THE HISTORY OF BEACH VOLLEYBALL
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"SANDS OF TIME" is a complete history of Men's and Womens beach volleyball, including its roots that began with the indoor game.
The following is a selection taken from the book: "THE SANDS OF TIME"
The Beach Club’s were a haven for motion-picture stars, many of whom developed into superb players. Celebrities like George Murphy, Buster Crabbe, Doodles Weaver and Joel McCrea often took part in games. Crabbe was reputed to be one of the better players around. Spectators included Joe E. Brown, Harold Lloyd and many others.
State Beach added more courts and retained its reputation as the spot where the best players trained and competed. Not only the men, but the women were out on the court as well.
One of the top female beach volleyball players, of the 1940's and 1950's, was Lila Shanley. Lila first began playing volleyball in 1935 on the beaches and at recreations centers in California. She was also a top player at USVBA events. Shanley was a member of the Santa Monica Mariners, the Women’s National Champions from 1955 to 1960 and played on the United States Women’s team in the Pan American Games in 1959. She also played on the U.S.A. Women’s team that went to Paris in 1956 and Rio de Janeiro in 1960.
As a sign of these "Golden" times, there was one time when actor John Carradine came to the beach, but not to play volleyball. Carradine arrived with a lovely lady wearing a mink coat over her bathing suit. In a very refined manner, she walked down the stairs to State Beach and cast off the mink coat, placed it upside down on the beach and positioned herself down on it, proceeded to oil herself with copious amounts of baby oil. The lady then stretched-out on the satiny lining of the coat to "take-a-tan."
Other notables that showed-up at State Beach over the years includes: basketballer’s Pat Riley, Gail Goodrich, Keith Erickson, Wilt Chamberlain, Kiki Vandeweghe and his father Ernie. Also Hollywood personalities, Richard Widmark, Ted Healy, Ted Grossman, and Vince Minette.
During the early days of beach volleyball, the Santa Monica beach volleyball sanctuary of Sorrento Beach was the location where the closest thing to a "Hall of Fame" for beach volleyball was established. From the mid-50's to the mid-70's there was nothing more Californian than a beach volleyball tournament at Sorrento Beach. The parking lot, beside and behind the "Sorrento Grill" was packed.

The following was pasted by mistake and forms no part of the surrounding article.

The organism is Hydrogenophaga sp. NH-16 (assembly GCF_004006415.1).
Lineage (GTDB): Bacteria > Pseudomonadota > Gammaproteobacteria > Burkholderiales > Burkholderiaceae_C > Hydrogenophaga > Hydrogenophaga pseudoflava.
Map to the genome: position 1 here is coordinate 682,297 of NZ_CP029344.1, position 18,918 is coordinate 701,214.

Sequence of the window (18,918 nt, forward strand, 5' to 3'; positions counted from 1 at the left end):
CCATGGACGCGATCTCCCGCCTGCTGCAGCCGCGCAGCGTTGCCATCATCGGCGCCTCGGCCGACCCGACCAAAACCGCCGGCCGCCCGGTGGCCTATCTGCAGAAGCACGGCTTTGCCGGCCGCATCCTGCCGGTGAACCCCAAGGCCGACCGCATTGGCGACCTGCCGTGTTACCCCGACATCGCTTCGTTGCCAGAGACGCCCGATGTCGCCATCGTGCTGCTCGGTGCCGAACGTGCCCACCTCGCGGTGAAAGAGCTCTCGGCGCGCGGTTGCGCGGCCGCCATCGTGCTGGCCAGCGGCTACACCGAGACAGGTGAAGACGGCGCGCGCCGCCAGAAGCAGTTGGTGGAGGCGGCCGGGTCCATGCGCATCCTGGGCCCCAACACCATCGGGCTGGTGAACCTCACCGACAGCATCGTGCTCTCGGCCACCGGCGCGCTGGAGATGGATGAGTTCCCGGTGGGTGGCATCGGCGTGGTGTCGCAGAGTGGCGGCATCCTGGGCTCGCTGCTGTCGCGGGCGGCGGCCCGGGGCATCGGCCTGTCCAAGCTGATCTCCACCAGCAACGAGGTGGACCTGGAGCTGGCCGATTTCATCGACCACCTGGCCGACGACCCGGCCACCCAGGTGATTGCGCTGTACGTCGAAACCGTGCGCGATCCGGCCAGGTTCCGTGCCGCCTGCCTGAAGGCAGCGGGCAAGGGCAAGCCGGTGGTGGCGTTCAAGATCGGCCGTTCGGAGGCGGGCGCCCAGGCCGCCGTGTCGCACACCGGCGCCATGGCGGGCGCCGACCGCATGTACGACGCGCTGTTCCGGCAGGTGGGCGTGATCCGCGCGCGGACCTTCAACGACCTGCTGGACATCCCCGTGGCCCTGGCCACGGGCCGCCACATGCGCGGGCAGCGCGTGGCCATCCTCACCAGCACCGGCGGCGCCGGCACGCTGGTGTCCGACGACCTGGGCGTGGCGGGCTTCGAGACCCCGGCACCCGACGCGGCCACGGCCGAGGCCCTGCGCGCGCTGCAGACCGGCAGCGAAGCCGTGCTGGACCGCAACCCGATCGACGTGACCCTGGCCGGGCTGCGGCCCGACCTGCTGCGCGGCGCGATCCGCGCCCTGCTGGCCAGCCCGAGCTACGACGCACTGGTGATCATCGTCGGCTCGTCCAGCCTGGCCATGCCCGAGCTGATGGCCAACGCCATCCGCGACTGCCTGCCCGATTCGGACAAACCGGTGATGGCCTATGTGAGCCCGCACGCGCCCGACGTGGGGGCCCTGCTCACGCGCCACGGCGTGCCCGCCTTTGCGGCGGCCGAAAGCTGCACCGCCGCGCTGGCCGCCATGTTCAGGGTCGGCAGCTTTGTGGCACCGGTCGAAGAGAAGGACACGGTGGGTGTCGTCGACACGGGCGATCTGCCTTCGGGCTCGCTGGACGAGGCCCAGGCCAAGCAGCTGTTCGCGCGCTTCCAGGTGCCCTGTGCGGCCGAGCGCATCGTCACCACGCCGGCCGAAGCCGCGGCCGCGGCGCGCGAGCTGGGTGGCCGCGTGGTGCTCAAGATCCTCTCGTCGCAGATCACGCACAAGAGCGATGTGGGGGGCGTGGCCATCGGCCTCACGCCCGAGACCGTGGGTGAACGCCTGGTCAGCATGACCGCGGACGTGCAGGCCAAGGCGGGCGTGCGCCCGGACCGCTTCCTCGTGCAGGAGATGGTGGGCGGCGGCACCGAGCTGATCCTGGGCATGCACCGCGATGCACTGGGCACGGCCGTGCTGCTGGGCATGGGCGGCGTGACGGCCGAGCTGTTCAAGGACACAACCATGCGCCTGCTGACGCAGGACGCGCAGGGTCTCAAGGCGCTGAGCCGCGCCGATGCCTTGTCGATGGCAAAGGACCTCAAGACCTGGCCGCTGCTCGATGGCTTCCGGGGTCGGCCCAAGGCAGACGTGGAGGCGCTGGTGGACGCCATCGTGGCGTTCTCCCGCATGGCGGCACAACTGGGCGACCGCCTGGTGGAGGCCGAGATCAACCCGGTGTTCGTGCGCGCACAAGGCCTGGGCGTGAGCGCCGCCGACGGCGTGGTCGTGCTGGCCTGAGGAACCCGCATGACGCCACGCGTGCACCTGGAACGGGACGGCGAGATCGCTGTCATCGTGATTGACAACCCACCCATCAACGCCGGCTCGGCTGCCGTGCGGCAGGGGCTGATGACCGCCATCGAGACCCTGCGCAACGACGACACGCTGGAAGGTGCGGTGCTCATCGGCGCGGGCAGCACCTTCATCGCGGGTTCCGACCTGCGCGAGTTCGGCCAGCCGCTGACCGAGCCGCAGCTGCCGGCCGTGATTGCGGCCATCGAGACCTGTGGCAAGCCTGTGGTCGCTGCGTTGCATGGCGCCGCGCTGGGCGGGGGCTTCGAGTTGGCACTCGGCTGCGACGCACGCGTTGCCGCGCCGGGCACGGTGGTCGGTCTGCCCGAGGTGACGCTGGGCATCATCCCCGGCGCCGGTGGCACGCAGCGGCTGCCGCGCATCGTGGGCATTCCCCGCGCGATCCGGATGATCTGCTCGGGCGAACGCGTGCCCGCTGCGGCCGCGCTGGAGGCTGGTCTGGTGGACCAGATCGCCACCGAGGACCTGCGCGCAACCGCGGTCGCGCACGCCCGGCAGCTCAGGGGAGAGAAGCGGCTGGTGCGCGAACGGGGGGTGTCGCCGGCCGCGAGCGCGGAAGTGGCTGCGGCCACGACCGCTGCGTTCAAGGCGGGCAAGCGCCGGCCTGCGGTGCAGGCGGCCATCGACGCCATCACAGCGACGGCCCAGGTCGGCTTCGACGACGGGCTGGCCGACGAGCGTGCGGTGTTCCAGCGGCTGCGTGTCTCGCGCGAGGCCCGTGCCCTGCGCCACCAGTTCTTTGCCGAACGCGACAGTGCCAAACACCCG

At Sorrento, there were two walls of prominence, the legendary "Sorrento Wall" on the beach and the other was at the "Wall of Fame" inside the renowned Sorrento Grill. The Sorrento Grill, frequented by most of the local players, was a weather-beaten greasy spoon, with a beer-dispensing back room wall that was covered with fading and crinkling photos’ of beach volleyball's "champions." There were photos’ depicting men's, women's, and mixed double's players in all the different ratings from "A" to "AAA." From corner to corner, it was an exposé of champions and contenders. Many of the Grill’s historic photo's, were taken by Dr. Leonard Stallcup along with several by Ivan and Kevin Goff along with a sprinkling of other photographers.
Beach volleyball "advocate," Dave Heiser recalls: "The Grill was packed from dawn to dusk every day of the summer, but it really jumped on Saturday. They would set up a beer and wine bar in the back of the Grill, carve a ham and roast beef, and get a band to play in the parking lot. The Hilton’s (Hotel entrepreneur Conrad Hilton and his family) lived next door and didn't care about the noise, so every weekend was just one big, long luau."
After the Sorrento Bar and Grill was leveled, a large condominium structure was raised in its place. The beach and the "Sorrento Wall" could not be seen from the Pacific Coast Highway and the "Wall of Fame" was gone.
A restaurant called "Neinie’s," originally was in the location of what became the Sorrento Grill. It was run by "Neinie" Neinherhauser and was a legendary short-order restaurant. It was the perfect place to pop into for a fast burger, a piece of homemade pie, and catch-up on the local gossip. The tradition of displaying volleyball photo’s, prior to the "Wall of Fame" started in this establishment. When "Neinie’s," moved to another location, north of Sorrento, now known as Gladstones, The Sorrento Bar and Grill continued the tradition that eventually evolved into the "Wall of Fame."
Take a look inside Volume #1:
Sneak Previews to Volume #2:
THE SANDS OF TIME" and the "Winners"
series, as well as additional beach volleyball publications are available
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